Survey Shows Employers Have People with Disabilities on Radars

Don Tennant

About a year and a half ago, in my post, "Physically Disabled Need Jobs, Not Just Wheelchair Ramps," I wrote about the need for companies to provide employment opportunities for people with disabilities, a group that has long suffered a disproportionately high unemployment rate. I was encouraged to see that a new survey suggests that the issue is at least on the radars of most employers.


Earlier this month, the Society for Human Resource Management released the results of a survey on the practices and policies companies have adopted related to recruiting and hiring employees with disabilities. Here's a snapshot of what these organizations' policies and practices entail:


  • Includes people with disabilities explicitly in its diversity and inclusion plan (61 percent)
  • Requires subcontractors/suppliers to adhere to disability nondiscrimination requirements (59 percent)
  • Trains HR staff and supervisors on effective interviewing of people with disabilities (58 percent)
  • Has relationships with community organizations that promote the employment of people with disabilities (57 percent)
  • Actively recruits people with disabilities (47 percent)
  • Has senior management that demonstrates a strong commitment to disability recruitment and hiring (40 percent)
  • Takes advantage of tax incentives for hiring people with disabilities (27 percent)
  • Has explicit organizational goals related to the recruitment or hiring of people with disabilities (27 percent)
  • Participates in internships or similar programs that target people with disabilities (20 percent)
  • Includes progress toward recruitment or hiring goals for people with disabilities in the performance appraisals of senior management (18 percent)


Here's a summary of the policies and practices that were found to be most effective:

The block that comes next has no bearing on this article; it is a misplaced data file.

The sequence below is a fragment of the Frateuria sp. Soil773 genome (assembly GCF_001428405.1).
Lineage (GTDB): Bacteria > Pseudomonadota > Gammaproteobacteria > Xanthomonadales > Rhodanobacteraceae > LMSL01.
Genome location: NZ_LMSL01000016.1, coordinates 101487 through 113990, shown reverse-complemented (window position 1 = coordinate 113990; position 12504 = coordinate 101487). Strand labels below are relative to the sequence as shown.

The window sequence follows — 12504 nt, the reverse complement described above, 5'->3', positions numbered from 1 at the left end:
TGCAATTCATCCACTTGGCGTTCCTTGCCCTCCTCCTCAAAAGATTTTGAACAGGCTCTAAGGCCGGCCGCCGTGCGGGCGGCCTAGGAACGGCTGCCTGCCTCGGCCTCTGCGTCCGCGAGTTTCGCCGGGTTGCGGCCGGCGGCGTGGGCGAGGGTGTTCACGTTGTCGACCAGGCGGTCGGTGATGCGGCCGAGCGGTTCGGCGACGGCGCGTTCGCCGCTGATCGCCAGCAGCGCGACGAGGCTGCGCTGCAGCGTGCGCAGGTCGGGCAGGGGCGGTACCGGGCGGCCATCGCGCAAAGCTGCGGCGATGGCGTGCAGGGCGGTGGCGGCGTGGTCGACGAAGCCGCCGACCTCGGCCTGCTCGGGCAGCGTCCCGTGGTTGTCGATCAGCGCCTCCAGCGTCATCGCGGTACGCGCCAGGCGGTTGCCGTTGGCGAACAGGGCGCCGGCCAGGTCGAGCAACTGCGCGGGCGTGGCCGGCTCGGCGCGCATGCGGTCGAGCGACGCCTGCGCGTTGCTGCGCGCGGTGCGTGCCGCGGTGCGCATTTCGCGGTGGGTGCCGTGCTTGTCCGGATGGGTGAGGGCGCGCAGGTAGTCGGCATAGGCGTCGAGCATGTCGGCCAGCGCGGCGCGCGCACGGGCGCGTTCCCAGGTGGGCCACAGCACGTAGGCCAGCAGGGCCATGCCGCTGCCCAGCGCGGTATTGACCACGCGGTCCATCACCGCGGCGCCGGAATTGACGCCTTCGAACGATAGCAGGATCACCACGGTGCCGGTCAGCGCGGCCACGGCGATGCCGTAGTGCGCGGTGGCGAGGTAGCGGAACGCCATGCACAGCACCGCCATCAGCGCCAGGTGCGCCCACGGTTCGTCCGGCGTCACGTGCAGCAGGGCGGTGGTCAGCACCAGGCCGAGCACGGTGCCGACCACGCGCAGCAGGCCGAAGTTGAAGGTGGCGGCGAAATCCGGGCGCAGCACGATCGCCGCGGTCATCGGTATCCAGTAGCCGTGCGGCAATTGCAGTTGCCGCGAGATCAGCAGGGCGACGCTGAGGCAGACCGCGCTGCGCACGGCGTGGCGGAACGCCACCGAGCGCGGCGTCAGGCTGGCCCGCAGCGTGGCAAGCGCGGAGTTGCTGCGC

• Training HR staff and supervisors on interviewing people with disabilities (45 percent)
  • Requiring subcontractors/suppliers to adhere to disability nondiscrimination requirements (38 percent)
  • Having explicit organizational goals related to the recruitment or hiring of people with disabilities (34 percent)

And here's what the survey found with respect to company size and sector:


  • Larger organizations are more likely to have policies and practices related to recruitment and hiring of people with disabilities compared with smaller organizations.
  • Publicly-owned, for-profit organizations are more likely to have some of these policies and practices in place compared with privately-owned, for-profit organizations and nonprofit organizations.

Add Comment      Leave a comment on this blog post
Apr 24, 2012 10:52 AM R. Lawson R. Lawson  says:

I find it unlikely that employers will make earnest attempts to employ the disabled.  They may appear to be doing such a thing, but at the end of the day they will act in their financial interest.

There are financial incentives for employers to avoid the disabled.  Even if they are able to do their jobs as good (or better) than those who aren't, the fact of the matter is that their medical bills are on average going to be higher.  When added to the pool of insured, it will drive up the cost of providing benefits.